Decks offer a wider range of design possibilities compared to patios. From single-level platforms to multi-level structures, you can incorporate stairs, railings, built-in seating, planters, pergolas, or even hot tubs to create a truly customized outdoor living space.

4. Increased home value

Studies have shown that decks can add significant value to a home, particularly in areas where outdoor living is a desirable feature. This can be a great return on investment if you ever decide to sell your house.

5. Potential for privacy

Depending on the design and placement of your deck, it can offer more privacy compared to a ground-level patio. This can be a benefit if your backyard is overlooked by neighbors or if you simply desire a more secluded outdoor space.

Disadvantages of decks 

While decks offer undeniable advantages, it's important to approach any project with a clear understanding of the potential drawbacks. Here, we'll explore some of the considerations associated with decks to ensure you make an informed decision.  

1. Higher cost

Decks typically involve more material and complex construction compared to patios. The additional posts, beams, and railings contribute to a generally higher upfront cost.

2. Safety concerns

Decks involve elevation, which introduces some safety considerations. Regular inspections and proper railing maintenance are essential to prevent accidents. 

3. Weight limitations

Decks have weight limitations depending on the design and materials used. This is important to consider if you want to use the deck for heavy items like hot tubs or large outdoor furniture sets. The good news is, this disadvantage can be avoided with proper design and planning. 

4. Susceptibility to rot and insect damage

Wood decks, in particular, are susceptible to rot and insect damage if not properly maintained. Choosing pressure-treated wood and applying sealants regularly can help mitigate these risks.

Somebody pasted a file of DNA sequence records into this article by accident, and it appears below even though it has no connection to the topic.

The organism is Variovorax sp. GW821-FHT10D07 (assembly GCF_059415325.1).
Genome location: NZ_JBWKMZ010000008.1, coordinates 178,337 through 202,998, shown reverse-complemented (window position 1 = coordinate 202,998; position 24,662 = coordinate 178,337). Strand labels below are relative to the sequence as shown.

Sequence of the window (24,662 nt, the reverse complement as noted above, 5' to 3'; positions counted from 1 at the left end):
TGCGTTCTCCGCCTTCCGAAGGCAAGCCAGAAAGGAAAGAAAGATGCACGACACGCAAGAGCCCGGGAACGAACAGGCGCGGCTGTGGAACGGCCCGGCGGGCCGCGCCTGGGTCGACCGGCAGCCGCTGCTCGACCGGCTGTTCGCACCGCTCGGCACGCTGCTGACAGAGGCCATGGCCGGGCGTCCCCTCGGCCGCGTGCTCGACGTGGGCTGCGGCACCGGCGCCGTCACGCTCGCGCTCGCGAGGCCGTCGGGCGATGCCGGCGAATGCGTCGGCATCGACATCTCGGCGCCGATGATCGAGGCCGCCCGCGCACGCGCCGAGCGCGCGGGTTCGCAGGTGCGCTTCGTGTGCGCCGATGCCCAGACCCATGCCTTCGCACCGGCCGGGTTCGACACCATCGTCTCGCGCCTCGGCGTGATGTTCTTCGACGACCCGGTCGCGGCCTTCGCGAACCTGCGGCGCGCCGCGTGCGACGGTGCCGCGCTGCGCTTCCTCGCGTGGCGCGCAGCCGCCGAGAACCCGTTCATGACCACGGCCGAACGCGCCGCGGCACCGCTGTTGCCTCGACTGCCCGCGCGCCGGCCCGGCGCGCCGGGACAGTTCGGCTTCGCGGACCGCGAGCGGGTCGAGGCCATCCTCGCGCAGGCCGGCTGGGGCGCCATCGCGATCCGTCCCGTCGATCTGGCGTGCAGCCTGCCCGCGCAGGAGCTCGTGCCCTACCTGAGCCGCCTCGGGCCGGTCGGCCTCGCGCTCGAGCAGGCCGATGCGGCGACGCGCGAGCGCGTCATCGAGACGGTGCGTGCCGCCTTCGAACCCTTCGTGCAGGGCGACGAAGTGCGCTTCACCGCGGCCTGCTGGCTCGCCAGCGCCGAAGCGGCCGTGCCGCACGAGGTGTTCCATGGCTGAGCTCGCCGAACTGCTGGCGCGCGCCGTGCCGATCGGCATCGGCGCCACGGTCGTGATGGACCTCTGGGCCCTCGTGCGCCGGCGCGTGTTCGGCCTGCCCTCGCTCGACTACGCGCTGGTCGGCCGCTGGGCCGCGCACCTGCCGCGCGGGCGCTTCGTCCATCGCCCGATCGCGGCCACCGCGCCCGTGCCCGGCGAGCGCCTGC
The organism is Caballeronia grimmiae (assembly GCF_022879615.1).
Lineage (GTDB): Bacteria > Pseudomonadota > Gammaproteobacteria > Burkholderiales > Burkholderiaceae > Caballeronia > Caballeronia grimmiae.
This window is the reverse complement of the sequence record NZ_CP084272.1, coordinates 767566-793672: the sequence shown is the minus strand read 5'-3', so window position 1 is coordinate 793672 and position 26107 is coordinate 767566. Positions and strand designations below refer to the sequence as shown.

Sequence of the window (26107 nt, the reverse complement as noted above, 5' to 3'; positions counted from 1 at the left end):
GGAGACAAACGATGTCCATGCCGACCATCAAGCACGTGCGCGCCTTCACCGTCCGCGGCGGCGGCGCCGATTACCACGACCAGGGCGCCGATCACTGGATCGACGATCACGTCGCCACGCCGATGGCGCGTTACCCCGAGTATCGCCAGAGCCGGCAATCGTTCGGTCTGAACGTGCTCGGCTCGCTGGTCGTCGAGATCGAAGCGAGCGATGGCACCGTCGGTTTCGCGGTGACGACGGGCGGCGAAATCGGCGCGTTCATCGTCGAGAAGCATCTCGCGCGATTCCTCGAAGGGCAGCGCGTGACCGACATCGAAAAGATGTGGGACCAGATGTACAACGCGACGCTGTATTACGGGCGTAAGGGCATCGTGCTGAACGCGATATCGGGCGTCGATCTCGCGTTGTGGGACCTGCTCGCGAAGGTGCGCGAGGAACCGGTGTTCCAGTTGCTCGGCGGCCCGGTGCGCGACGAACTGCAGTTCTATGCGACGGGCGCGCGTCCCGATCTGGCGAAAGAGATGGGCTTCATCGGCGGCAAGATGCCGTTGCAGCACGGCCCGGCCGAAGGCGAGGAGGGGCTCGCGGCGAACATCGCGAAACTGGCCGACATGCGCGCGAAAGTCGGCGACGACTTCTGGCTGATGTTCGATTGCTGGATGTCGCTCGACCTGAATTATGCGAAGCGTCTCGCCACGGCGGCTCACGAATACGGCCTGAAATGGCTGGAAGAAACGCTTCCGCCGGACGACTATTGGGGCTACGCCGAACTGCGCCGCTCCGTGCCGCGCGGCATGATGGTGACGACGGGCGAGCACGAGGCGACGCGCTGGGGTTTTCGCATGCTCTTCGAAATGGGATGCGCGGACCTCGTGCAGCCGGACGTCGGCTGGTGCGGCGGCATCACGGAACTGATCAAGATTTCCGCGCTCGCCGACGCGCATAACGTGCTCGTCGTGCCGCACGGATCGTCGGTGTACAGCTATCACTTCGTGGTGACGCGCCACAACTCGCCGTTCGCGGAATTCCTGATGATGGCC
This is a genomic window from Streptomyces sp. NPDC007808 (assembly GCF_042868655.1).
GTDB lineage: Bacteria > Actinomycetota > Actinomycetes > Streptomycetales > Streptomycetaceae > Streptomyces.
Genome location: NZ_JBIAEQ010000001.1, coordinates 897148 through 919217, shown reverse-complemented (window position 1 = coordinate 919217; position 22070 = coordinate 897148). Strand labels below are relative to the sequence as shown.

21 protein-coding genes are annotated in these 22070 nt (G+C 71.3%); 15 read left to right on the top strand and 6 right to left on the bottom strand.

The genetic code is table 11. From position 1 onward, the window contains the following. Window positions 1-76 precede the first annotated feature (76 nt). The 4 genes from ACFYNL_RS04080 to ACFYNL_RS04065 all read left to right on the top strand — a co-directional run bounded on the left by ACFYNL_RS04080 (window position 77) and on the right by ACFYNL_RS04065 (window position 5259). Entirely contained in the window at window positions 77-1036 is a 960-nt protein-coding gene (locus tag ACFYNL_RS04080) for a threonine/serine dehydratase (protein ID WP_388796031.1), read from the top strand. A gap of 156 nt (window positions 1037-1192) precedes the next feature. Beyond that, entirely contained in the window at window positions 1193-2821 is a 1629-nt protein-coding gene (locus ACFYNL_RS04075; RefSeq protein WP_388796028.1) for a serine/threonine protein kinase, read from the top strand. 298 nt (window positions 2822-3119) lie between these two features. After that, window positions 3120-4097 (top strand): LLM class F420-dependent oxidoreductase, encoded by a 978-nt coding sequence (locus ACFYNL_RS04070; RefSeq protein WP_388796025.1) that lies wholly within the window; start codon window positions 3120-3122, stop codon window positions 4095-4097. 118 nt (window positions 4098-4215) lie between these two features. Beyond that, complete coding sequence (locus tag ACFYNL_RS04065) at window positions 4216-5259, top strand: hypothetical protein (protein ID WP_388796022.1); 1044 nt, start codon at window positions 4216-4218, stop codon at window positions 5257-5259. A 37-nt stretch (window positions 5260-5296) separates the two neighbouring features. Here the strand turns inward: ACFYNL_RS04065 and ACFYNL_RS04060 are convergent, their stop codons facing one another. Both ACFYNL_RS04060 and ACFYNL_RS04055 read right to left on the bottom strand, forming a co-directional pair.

5. Maintenance requirements

Regular maintenance is crucial, especially for wooden decks. This includes staining, cleaning, and inspecting for potential damage to ensure the deck remains safe and beautiful for years to come. (The next section will talk about maintenance in more detail.)

Keep in mind, many of these disadvantages can be avoided with proper planning, installation and maintenance. Material choice also has a huge impact.

"Maintenance can be made easier on decks by building with composite or PVC decking and installing aluminum railings, both of which are now more popular that 100% wooden decks and railings." Rob explains. These materials can also help reduce the risk of rot, insect damage and more.

What’s involved in maintaining a deck

Here's a breakdown of the key maintenance tasks for decks:


Regularly sweeping your deck removes leaves, dirt, and debris that can trap moisture and accelerate wear. This is a simple yet effective way to extend the life of your deck.


A more thorough cleaning should be done annually. This involves removing dirt, debris, and mildew buildup. You can use a deck cleaning solution with a stiff brush and a light pressure wash.


Regularly inspect your deck for any signs of damage like warping, rot, or loose boards. Early detection allows you to address these issues promptly and prevent them from becoming bigger problems.


Staining or sealing

Staining your wood deck helps protect it from the elements, prevents moisture damage, and maintains its appearance. The frequency of staining or sealing depends on the type of stain or sealant used and your climate. Generally, reapplication is needed every 2 to 3 years.

RELATED: 7 tips for staining your deck ...

Minor repairs